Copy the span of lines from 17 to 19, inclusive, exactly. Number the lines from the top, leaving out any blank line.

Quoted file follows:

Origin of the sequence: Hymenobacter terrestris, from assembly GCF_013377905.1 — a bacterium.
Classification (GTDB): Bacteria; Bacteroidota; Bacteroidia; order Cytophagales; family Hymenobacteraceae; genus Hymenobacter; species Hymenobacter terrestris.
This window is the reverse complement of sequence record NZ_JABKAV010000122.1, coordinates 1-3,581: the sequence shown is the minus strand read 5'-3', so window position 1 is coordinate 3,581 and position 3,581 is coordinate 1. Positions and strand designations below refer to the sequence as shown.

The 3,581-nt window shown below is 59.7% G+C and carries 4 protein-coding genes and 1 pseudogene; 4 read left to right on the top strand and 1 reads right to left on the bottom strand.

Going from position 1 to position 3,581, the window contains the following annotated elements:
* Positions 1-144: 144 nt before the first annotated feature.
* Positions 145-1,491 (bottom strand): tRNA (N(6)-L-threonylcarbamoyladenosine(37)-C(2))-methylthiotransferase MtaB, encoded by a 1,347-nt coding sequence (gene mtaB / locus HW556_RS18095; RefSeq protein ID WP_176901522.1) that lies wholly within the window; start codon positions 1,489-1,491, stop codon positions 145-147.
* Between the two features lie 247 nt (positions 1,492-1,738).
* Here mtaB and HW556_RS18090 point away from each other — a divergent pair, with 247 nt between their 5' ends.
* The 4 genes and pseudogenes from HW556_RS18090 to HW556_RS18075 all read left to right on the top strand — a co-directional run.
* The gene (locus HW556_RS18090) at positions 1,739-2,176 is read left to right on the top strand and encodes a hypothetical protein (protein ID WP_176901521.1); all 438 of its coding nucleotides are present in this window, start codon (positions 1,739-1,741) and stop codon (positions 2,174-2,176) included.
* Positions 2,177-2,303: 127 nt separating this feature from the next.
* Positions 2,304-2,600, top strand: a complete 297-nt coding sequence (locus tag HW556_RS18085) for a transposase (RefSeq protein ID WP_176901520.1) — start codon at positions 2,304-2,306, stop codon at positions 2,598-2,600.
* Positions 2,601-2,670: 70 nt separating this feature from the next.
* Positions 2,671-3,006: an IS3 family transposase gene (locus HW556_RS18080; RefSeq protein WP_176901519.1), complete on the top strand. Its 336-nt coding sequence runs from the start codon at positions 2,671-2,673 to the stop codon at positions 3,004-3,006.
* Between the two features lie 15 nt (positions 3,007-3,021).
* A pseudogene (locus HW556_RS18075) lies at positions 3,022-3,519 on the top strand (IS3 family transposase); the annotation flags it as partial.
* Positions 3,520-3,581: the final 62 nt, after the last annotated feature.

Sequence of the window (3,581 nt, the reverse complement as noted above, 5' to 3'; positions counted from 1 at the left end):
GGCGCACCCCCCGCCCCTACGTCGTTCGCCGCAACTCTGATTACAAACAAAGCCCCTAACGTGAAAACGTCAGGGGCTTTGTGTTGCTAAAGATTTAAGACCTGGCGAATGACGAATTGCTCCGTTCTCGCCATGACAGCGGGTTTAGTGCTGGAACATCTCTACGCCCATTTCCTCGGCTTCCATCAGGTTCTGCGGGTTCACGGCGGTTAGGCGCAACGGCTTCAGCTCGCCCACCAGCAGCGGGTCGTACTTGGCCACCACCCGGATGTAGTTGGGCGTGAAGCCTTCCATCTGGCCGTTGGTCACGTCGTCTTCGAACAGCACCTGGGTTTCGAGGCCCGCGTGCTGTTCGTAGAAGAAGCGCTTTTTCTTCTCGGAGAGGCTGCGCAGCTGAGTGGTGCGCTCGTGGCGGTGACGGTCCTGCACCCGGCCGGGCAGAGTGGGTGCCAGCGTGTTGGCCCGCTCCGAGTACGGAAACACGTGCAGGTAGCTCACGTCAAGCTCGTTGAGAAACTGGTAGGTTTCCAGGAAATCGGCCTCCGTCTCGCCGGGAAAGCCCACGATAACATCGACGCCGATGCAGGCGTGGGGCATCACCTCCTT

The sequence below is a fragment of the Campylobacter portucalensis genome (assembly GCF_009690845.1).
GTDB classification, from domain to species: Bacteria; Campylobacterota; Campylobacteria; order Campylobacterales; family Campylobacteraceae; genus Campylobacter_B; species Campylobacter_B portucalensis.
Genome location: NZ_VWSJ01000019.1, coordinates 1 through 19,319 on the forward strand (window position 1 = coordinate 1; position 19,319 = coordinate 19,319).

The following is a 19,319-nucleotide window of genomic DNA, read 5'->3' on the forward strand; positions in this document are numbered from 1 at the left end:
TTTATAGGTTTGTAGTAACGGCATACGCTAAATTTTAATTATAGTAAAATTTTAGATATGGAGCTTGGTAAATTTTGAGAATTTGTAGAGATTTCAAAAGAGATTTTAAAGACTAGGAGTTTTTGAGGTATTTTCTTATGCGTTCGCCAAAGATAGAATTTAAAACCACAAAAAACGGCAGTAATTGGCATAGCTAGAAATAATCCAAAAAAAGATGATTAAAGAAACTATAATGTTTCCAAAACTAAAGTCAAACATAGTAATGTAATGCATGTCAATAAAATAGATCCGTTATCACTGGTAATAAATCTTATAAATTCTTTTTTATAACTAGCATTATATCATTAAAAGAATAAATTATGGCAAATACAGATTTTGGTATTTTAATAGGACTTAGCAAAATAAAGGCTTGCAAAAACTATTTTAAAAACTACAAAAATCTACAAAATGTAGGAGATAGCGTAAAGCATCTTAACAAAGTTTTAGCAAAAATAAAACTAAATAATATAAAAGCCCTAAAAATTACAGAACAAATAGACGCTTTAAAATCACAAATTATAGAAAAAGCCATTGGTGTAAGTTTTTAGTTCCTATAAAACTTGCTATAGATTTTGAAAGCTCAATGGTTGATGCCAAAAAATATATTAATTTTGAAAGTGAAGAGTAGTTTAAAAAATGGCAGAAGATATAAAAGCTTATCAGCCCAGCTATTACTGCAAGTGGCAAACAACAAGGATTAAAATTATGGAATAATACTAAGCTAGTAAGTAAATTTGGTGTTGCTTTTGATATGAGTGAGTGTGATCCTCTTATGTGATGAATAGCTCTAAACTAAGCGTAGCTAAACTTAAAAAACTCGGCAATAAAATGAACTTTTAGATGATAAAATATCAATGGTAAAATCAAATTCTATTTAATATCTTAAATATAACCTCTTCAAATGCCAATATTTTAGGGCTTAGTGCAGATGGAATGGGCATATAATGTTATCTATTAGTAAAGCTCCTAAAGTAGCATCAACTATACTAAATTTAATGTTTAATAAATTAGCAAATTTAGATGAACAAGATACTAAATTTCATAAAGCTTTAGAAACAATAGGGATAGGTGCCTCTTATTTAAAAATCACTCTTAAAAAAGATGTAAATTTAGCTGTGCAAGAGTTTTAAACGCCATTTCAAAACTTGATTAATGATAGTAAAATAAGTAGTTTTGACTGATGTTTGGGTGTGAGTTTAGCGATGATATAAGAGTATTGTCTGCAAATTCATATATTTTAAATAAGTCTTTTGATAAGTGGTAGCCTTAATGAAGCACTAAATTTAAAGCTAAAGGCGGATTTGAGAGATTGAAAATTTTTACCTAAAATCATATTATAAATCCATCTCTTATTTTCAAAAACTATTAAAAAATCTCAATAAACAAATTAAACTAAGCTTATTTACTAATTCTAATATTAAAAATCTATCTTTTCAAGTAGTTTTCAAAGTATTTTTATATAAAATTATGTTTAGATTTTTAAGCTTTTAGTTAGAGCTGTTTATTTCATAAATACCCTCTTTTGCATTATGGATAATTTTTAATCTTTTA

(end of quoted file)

* A pseudogene (locus HW556_RS18075) lies at positions 3,022-3,519 on the top strand (IS3 family transposase); the annotation flags it as partial.
* Positions 3,520-3,581: the final 62 nt, after the last annotated feature.

Sequence of the window (3,581 nt, the reverse complement as noted above, 5' to 3'; positions counted from 1 at the left end):